Wednesday, April 30, 2008

Team Projects: So What Happens When It's Over?

Ever wonder why we think we are too busy to sit together after a project is done and review how it went?

I know I too often am already overwhelmed by the next project on my plate to give much thought to what has been completed. I'm starting to gather what is needed to notch the next success for my team. What's done is done, why waste time thinking about it?

STOP! Think about that for a minute. There are a lot of valuable lessons hidden back there now that the completed project is behind us. There are teaching points and training opportunities. There are successes and there are areas where we need to fess up about not doing what we said we'd do when we said we'd do it.

I spent 21 years in the Air Force--after each flying mission aircrews do what is called a debriefing. Teams need to do the same thing. Together, with the sense of position removed and only with those who participated in the task. There is a lot to learn and go over.

It is not as easy as sitting together and saying: "OK so how'd it go?" But that is a good start. Before the session, every member of the team needs to review the project from their point of view and have a good understanding of their contribution and their tasks.

Team members need to be self critical. But definitely not suicidal. It all has to do with the outcome--if the team outcome was overall successful, then remember that. If the overall outcome was less than successful, then there will be a lot of items to discuss.

Team members need to be honest. They know where the fell short of the mark.

Limit the time. Don't let this drag on into a "pity party" session. The leader should go first and definitely start with self-criticism. "I should have been clearer in specifying the format for the deliverable up front rather than saying, 'I'll know it when I see it,'" for example.

Why do this? Well it will help the junior members of the team learn that everyone makes mistakes as well as being successful. It is a training ground for the future leaders of the team.

As failures are noted, if they are major shortcomings, do an exploration for the root cause. Why did the team come up short. We may know why we failed--we made a bad decision, but what caused the bad decision or failure to consider some external factor. That is the teaching point.

The only way this works is if everyone checks their emotional baggage at the door. And, what is said in the room, stays in the room. It should not show up on performance appraisals or in water cooler discussions. The review of the activity needs to be a safe zone—or nothing will be gained. Everyone needs to come clean.

The leader needs to maintain order--one person at a time talking. And--it is OK to write down the larger items for the future such as best practices that worked and processes which need improving corporately.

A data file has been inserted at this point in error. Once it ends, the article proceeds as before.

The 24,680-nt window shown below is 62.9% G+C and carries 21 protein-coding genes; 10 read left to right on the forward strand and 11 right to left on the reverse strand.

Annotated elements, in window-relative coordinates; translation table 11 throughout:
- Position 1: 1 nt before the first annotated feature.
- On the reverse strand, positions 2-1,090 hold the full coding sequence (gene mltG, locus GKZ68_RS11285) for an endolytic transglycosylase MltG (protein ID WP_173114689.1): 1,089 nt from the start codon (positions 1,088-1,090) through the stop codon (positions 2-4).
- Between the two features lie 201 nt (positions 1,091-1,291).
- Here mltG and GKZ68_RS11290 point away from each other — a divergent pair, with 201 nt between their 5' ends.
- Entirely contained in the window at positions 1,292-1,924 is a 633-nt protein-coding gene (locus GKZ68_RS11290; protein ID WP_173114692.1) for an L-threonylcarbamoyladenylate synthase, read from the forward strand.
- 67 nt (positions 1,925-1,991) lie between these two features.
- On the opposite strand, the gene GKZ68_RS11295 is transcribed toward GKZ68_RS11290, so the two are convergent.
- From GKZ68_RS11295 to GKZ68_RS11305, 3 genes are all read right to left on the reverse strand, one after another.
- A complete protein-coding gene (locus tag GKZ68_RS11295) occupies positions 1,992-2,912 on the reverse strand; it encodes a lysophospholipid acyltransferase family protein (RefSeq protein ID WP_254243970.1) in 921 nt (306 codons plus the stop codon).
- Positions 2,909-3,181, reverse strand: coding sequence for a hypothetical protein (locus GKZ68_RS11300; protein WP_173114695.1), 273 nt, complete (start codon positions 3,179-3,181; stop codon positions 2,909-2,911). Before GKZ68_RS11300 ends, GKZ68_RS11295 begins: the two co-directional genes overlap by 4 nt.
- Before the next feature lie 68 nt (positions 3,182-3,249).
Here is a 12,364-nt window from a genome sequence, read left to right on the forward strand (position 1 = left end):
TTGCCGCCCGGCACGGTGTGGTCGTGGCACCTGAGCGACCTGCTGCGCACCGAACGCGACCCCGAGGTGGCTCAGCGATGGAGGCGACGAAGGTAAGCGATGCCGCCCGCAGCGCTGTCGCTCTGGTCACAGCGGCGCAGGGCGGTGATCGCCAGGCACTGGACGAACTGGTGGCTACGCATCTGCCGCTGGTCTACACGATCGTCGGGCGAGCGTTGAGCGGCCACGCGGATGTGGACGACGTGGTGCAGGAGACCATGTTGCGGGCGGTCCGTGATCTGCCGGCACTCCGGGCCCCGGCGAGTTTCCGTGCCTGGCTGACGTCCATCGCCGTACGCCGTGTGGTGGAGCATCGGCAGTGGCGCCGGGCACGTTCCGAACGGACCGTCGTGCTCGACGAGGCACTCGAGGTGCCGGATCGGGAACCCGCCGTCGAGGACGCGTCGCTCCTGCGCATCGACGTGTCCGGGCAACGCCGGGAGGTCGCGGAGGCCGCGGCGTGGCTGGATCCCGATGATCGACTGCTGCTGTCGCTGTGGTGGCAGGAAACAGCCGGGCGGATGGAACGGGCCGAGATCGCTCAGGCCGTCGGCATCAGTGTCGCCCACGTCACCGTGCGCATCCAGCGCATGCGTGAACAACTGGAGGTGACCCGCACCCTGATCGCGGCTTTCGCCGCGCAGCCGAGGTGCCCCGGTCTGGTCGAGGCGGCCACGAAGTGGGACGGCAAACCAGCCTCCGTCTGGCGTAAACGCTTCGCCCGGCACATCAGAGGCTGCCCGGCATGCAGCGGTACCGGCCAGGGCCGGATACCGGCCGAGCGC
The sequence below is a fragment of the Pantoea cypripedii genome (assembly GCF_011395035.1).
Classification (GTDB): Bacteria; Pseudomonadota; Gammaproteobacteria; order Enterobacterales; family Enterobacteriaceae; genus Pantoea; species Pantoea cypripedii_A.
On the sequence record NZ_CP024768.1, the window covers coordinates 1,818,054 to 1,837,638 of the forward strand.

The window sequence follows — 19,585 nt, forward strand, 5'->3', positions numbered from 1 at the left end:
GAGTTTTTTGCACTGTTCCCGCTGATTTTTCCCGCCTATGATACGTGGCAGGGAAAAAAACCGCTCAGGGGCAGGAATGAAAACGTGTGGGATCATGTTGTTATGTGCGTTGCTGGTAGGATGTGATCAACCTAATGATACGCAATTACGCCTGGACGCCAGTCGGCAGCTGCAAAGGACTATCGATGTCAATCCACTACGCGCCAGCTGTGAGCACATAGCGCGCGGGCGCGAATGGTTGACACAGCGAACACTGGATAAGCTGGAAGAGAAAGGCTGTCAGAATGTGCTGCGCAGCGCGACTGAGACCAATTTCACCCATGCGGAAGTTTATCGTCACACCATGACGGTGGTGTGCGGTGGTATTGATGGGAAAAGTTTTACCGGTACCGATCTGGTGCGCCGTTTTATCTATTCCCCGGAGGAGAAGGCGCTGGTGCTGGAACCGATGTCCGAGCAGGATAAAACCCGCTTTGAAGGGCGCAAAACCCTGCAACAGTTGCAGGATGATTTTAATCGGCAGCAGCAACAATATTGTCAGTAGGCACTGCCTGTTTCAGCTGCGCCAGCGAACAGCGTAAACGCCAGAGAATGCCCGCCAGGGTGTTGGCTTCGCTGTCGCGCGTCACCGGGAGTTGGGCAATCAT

This type of process is really applicable to every team endeavor including sports, musical bands, and organizational process teams. Groups with a performance activity involved, like a band, actually can have some very concrete data to review on the character of their performance. Recordings from the activity. Organizational teams can review process charts and the products as the basis for their review.

I do personal debriefings in my life--for successes and failures. It drives my wife crazy because I go over what happened (sometimes multiple times which is too many), what was the situation, what were the external influences, how did I react, how should I have reacted, what did I do and what should I have done. I do this after I play racquetball, after I do a project like working on my Jaguar, or a home improvement--good or bad, or serve as a leader for a conference or a performance oriented group. I do it after a poor interaction with someone. My personal debriefing gives me a basis for modifying my behavior. I also look for outside information (like form my wife) as to how my perceptions were askew from reality. I will even do a debrief if, for instance, I leave home without locking the door. I try to recreate the situation and my actions to determine where I should have acted and what external influence distracted me so that I did not act.

Leaders, take time. Schedule time. Make your teams go over the task just completed so they can learn from it and apply those teaching points to future projects. The apparent resource investment will more than pay for itself in future productivity and team morale.

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